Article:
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Chapter 7. Printing and Faxing > Understanding Printers

Understanding Printers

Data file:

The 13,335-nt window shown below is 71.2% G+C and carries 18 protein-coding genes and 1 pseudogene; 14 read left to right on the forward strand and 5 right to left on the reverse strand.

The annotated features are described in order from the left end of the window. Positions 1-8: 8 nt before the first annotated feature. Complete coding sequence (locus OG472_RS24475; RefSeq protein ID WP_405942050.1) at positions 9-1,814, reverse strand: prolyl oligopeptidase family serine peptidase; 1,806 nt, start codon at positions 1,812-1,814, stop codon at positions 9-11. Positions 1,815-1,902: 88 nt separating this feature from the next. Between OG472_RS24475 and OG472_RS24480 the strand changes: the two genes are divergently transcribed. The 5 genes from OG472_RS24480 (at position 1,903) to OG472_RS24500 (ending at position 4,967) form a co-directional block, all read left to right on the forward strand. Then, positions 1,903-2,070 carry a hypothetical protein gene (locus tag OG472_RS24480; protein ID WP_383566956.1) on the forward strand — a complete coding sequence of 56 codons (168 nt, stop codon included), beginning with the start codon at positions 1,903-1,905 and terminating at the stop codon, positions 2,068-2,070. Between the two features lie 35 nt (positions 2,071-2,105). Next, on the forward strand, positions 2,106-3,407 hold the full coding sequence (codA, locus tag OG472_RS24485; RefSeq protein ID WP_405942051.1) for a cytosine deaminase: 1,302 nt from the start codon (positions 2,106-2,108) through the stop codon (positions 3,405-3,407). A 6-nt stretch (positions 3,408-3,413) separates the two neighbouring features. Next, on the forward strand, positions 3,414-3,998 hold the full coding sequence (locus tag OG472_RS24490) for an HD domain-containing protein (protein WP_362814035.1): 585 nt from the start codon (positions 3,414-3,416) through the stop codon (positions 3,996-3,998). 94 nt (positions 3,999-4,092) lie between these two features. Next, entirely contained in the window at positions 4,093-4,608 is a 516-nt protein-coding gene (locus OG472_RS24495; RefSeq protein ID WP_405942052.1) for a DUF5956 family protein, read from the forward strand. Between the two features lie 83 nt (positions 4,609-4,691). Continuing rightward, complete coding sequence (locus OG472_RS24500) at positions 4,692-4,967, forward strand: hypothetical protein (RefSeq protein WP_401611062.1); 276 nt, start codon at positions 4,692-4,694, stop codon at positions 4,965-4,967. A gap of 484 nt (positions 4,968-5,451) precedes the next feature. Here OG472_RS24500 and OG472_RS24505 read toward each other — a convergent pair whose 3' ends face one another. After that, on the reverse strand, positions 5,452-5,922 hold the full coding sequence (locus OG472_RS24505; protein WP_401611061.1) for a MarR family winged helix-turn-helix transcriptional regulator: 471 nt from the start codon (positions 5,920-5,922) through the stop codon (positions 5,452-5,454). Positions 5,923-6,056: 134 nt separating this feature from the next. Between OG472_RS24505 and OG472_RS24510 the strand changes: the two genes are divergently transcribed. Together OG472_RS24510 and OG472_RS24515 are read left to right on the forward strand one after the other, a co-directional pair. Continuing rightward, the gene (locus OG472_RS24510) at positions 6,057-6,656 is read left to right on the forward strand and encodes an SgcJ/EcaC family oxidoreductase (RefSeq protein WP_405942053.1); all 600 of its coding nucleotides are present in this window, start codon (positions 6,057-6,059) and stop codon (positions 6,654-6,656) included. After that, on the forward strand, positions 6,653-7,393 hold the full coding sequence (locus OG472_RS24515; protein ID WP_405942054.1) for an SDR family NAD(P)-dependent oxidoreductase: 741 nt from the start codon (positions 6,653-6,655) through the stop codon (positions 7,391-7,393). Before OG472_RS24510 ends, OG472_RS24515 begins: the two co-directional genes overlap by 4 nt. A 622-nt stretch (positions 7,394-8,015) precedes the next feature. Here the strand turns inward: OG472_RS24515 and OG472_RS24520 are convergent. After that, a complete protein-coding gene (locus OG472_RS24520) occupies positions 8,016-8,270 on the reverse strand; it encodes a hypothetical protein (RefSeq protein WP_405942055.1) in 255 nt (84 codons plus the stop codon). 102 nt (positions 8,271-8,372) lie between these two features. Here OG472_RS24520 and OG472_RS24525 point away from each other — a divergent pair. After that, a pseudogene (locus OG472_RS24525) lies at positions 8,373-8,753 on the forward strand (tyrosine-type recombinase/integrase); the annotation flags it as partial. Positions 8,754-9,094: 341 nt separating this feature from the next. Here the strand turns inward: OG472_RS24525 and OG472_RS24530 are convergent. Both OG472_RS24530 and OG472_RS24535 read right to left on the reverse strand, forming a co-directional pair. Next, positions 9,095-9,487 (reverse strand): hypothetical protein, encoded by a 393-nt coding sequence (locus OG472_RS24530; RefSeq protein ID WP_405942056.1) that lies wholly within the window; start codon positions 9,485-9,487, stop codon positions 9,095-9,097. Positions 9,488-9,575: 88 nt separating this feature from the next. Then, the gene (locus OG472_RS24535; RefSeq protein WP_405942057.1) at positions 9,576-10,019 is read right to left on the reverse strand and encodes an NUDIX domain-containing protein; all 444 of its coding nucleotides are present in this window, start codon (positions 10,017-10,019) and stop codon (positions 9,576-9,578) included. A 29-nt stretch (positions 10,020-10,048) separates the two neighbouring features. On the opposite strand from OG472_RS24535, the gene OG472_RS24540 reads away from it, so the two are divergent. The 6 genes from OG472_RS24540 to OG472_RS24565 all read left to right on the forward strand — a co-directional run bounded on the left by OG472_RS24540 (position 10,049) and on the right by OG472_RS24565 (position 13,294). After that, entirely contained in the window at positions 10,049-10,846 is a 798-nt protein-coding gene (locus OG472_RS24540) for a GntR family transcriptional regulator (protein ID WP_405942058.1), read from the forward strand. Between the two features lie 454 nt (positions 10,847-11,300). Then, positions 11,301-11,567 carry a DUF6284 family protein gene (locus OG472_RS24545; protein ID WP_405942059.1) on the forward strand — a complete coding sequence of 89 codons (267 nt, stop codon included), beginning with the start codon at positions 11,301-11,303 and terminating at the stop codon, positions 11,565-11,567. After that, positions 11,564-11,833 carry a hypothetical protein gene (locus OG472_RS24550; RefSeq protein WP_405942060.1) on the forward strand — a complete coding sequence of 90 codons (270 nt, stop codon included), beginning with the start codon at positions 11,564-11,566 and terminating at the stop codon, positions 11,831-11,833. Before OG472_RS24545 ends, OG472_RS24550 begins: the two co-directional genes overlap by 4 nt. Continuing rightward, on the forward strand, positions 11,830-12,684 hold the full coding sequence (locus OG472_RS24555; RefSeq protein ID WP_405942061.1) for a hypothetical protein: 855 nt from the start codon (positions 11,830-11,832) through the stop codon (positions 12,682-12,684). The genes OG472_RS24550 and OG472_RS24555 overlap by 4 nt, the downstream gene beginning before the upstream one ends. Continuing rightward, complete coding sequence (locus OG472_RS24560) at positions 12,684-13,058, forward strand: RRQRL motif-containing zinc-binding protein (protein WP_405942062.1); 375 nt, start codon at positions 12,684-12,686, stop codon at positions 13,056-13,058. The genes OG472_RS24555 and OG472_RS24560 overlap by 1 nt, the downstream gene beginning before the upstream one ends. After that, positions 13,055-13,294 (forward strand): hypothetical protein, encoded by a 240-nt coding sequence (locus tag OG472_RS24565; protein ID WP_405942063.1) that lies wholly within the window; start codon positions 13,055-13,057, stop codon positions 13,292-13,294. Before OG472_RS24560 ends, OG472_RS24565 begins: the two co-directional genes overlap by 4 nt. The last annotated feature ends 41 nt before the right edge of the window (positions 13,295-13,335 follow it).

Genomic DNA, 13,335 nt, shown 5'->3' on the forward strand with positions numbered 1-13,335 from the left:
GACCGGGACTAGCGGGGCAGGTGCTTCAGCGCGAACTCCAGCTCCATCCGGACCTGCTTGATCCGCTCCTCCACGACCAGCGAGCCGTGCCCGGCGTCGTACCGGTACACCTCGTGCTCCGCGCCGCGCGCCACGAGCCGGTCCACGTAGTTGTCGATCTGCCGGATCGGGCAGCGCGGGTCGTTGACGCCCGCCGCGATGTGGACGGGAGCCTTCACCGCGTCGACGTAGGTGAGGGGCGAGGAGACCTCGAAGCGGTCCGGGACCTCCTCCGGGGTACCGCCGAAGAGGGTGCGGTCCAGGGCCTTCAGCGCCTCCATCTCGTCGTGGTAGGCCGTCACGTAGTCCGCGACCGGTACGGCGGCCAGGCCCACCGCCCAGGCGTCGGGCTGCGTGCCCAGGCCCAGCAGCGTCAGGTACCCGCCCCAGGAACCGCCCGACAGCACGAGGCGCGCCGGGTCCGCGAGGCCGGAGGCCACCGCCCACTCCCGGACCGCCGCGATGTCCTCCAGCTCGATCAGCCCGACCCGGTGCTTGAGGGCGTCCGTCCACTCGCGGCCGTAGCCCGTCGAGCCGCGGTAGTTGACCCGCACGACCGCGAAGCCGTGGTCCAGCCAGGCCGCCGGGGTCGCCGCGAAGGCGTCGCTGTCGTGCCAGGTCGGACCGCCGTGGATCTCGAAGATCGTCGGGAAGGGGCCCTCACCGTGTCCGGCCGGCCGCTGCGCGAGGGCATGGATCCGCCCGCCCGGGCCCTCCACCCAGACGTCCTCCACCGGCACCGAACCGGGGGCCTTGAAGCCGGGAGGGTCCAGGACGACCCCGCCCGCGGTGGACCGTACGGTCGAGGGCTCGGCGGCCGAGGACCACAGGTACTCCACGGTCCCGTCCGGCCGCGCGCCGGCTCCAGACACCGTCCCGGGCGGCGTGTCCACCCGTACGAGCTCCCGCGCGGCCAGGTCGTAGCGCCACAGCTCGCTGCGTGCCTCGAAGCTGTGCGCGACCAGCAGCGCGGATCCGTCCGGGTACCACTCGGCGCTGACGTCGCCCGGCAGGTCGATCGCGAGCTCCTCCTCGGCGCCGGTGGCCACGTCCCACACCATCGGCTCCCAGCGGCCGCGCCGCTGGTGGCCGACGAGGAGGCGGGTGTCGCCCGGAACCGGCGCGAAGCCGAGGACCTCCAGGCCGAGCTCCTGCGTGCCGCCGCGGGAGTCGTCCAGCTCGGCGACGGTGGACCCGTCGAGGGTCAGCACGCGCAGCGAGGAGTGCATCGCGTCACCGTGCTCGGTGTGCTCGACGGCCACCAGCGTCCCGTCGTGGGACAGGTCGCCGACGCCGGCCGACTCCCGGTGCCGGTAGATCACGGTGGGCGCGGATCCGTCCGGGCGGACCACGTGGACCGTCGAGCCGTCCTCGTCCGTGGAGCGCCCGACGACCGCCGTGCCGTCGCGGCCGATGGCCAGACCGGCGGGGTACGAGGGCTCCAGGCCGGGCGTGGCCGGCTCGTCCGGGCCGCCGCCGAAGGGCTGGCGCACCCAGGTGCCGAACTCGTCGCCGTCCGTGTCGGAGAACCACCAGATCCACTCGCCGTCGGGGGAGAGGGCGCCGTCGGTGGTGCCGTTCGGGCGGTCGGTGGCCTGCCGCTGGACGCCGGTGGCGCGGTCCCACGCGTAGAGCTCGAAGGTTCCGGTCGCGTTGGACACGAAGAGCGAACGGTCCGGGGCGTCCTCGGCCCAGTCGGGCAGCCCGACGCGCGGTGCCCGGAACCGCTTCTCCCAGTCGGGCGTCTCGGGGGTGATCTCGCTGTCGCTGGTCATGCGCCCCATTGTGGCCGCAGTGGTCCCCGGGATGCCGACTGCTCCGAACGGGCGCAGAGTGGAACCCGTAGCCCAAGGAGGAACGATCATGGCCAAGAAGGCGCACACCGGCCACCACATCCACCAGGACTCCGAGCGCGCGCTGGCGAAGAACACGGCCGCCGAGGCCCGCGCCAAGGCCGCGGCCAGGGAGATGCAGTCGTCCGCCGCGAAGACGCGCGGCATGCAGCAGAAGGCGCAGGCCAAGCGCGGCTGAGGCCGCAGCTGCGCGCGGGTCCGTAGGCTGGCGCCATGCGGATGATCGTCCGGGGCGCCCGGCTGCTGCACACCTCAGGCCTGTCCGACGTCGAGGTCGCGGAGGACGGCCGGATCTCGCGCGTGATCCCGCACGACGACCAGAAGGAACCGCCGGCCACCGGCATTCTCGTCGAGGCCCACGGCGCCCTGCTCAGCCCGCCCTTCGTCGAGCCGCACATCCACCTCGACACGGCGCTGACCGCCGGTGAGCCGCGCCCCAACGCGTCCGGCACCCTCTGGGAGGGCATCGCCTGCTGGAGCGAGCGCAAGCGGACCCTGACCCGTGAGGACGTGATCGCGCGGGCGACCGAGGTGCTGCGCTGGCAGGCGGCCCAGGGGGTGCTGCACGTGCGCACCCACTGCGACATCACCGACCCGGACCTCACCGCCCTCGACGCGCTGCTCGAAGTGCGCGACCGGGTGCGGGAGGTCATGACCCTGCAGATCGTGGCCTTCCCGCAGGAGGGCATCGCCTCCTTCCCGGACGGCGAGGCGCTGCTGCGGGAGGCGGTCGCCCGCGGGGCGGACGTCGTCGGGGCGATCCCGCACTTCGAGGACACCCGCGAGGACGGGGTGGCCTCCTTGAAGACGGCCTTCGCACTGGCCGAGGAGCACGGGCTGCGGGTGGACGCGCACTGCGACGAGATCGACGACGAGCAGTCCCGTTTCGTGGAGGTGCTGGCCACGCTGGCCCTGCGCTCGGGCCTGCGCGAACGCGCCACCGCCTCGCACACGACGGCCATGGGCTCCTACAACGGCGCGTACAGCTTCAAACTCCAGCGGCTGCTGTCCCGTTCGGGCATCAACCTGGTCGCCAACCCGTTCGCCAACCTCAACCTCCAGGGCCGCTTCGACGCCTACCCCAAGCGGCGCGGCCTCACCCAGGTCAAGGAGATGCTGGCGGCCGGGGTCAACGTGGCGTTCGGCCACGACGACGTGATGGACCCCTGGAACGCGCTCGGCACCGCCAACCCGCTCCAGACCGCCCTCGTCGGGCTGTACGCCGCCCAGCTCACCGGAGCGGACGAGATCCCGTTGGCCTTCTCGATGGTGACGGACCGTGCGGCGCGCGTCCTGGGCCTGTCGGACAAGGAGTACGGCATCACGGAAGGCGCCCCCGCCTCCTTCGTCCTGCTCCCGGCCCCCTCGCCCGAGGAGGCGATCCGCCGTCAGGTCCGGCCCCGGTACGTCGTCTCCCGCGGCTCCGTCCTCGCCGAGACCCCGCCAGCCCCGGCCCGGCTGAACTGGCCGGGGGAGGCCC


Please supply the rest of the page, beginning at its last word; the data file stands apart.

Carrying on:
Although there are many different kinds of printers, there are two main categories: ink-jet and laser. An ink-jet printer works by spraying ionized ink on a sheet of paper. Ink-jet printers are less expensive and considerably slower than laser printers, but they still produce a good quality output. A laser printer utilizes a laser beam to produce an image on a drum, which is rolled through a reservoir of toner and transferred to the paper through a combination of heat and pressure. Laser printers are faster and produce a higher quality output than ink-jets, but they are also more expensive. Ink-jet and laser printers are combined with other hardware devices, such as a copier and scanner, into a multi-function device. A multi-function device provides common device functionality at a lower cost than purchasing each device separately. Printers are classified by two main characteristics: resolution and speed. Printer resolution refers to the sharpness and clarity of a printed page. For printers, the resolution indicates the number of dots per inch (dpi). For example, a 300-dpi printer is one that is capable of printing 300 distinct dots in a line one-inch long, or 90,000 dots per square inch. The higher the dpi, the sharper the print quality. Printer speed is measured in pages per minute (ppm). The speed of printers varies widely. In general, ink-jet printers range from about 4 to 10 ppm, while laser printers range from about 10 to 30 ppm. The speed depends on the amount of printer memory (the more the better) and the page's contents: if there is just text or the page has only one color, the ppm is in the high range, but when a page contains graphics and/or has multiple colors, the ppm rate falls to the low range.


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